Congenital and Inherited Disorders of the Urinary System in Horses
Certain urinary tract abnormalities are inherited or congenital (present at birth). These abnormalities are caused by abnormal genes or produced by injury, disease, or exposure to toxic substances in the womb. They may or may not cause health problems for your horse later in life. These types of abnormalities are very rare in horses, but they are important to consider if your horse has urinary tract problems.
Kidney malformations, called dysplasias, occur when a horse’s kidneys do not develop properly before birth. When the kidneys are unusually small, the condition is called hypoplasia. Dysplasia can occur in either one or both kidneys. When these conditions occur, the kidneys are usually small, firm, and pale. The outer portion of the kidney that contains glomeruli (microscopic structures that are critical for filtering blood) may be smaller than normal in size.
Horses with these conditions typically have a buildup in the blood of the toxic waste products that are normally excreted in the urine. An affected horse usually has ongoing, excessive thirst (called polydipsia) and corresponding excessive urination (polyuria), as well as other signs of kidney disease such as weakness, lack of appetite, abdominal pain, fever, or swelling of the legs.
Your veterinarian can usually diagnose dysplasia or hypoplasia based on these signs and appropriate tests. The diagnosis can be confirmed with a biopsy of the kidneys.
Rarely, one or both kidneys fail to develop. This condition is always accompanied by a lack of the tube connecting the kidney to the bladder (ureter). The reproductive organs may also be under-developed. A foal in which both kidneys have failed to develop will die shortly after birth. However, a horse with one functioning kidney can usually live a full and healthy life. In this case, the failure of one kidney to develop is usually dis-covered by accident.
Polycystic kidneys have multiple cysts inside the functional part of the organ. The kidneys are greatly enlarged, which a veterinarian may be able to feel during a physical examination. Horses with this condition sometimes also have cysts in the bile ducts of the liver. Problems caused by this condition can range from none at all to progressive kidney failure. Your veterinarian can diagnose polycystic kidneys based on examining your horse, using x-rays or ultrasonography, or performing exploratory abdominal surgery.
Several abnormalities can affect the ureter, the tube that connects the kidneys to the bladder. Normal, healthy horses have 2 ureters, 1 for each kidney.
An ectopic ureter is one that opens somewhere other than into the bladder. Ectopic ureters can connect to the urethra (the tube used for urination), or in females, the uterus or vagina. This defect is rare in horses, but occurs more often in females than males.
Other abnormalities of the ureter include failure to develop or abnormal development, the presence of more than the usual 2 ureters, and ureterocele (enlargement of the portion of the ureter that connects to the bladder). Ureterocele can usually be successfully treated with surgery.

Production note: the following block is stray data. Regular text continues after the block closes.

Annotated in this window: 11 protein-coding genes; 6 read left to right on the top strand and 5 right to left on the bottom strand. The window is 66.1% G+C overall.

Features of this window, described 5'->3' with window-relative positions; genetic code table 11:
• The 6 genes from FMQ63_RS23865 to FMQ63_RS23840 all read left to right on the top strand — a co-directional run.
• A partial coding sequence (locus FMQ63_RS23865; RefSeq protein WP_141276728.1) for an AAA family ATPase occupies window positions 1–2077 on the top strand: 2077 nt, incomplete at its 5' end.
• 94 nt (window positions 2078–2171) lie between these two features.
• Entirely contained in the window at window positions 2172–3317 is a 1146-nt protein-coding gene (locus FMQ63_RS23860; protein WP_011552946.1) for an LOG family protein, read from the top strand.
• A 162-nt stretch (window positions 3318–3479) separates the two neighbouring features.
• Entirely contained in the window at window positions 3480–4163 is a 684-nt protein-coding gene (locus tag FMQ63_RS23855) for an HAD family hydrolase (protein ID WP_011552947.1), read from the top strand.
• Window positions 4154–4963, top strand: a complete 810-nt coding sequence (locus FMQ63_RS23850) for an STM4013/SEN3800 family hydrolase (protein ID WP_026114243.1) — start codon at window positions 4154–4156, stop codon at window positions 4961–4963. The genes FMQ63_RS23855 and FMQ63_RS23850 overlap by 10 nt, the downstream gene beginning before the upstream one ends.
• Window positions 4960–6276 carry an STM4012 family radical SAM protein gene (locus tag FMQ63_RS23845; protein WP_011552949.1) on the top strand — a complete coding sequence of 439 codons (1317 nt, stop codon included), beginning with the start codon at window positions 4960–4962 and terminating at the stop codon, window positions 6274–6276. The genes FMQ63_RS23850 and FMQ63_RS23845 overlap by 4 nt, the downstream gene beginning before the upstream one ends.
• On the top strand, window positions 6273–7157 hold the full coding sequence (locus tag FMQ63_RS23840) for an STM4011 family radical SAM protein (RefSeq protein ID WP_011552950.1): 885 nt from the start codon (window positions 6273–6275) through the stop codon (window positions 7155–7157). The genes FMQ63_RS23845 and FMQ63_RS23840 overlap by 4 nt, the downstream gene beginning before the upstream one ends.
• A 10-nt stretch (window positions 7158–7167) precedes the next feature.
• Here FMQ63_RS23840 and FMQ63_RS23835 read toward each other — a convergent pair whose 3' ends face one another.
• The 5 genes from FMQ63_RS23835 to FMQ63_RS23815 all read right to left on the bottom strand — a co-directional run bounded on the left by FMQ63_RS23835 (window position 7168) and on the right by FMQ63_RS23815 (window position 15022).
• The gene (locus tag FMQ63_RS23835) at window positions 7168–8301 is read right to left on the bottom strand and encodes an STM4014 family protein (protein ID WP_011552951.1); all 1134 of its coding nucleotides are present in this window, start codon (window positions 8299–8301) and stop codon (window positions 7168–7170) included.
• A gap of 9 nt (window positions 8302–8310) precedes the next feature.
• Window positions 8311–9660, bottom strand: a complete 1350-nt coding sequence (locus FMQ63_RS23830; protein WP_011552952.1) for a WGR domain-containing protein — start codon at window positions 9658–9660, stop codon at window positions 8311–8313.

The bladder is a muscular sac that stores urine produced by the kidneys. Several congenital and inherited problems can affect the bladder. These include the presence of more than one bladder, an abnormally developed or underdeveloped bladder, failure of the bladder to develop, and a bladder that is turned inside-out. Usually these problems occur along with other abnormalities in the urinary tract. Your veterinarian can diagnose these problems based on physical examination, observation of your horse while it urinates, and contrast x-rays. Treatment varies depending on the type of problem.
The urachus is a cord of fibrous tissue that normally extends from the bladder to the navel. Before birth, the urachus is a tube that connects the bladder to the umbilical cord so that wastes can be removed. After birth, it normally closes and becomes a solid cord. In some animals, however, the urachus does not close properly after birth. Depending on which portion of the urachus remains open, these abnormalities are called a patent urachus or an umbilical urachal sinus. Other problems include urachal diverticula (small sac-like structures attached to the urachus) and urachal cysts. Signs include an inability to control urination, urine scalding (due to the fact that urine is acidic) of the skin near the navel, and urinary tract infections. Your veterinarian can diagnose these problems using x-rays taken after a special dye is given intravenously. Treatment usually includes surgery and, sometimes, antibiotics.
The urethra connects the bladder to the exterior of the body. It is the tube through which urine passes when a horse urinates. Congenital urethral problems are rare in horses. Some of the conditions that do occur include failure of the urethra to develop, a urethra that does not open all the way or does not open at all, openings of the urethra that are on the underside or on top of the penis rather than on the tip in males, multiple urethras, urethral diverticula (small pouches that form in the urethra that become inflamed and painful), an abnormal opening between the urethra and the rectum, and an unusually narrow urethra.
Also see professional content regarding congenital and inherited disorders of the urinary system.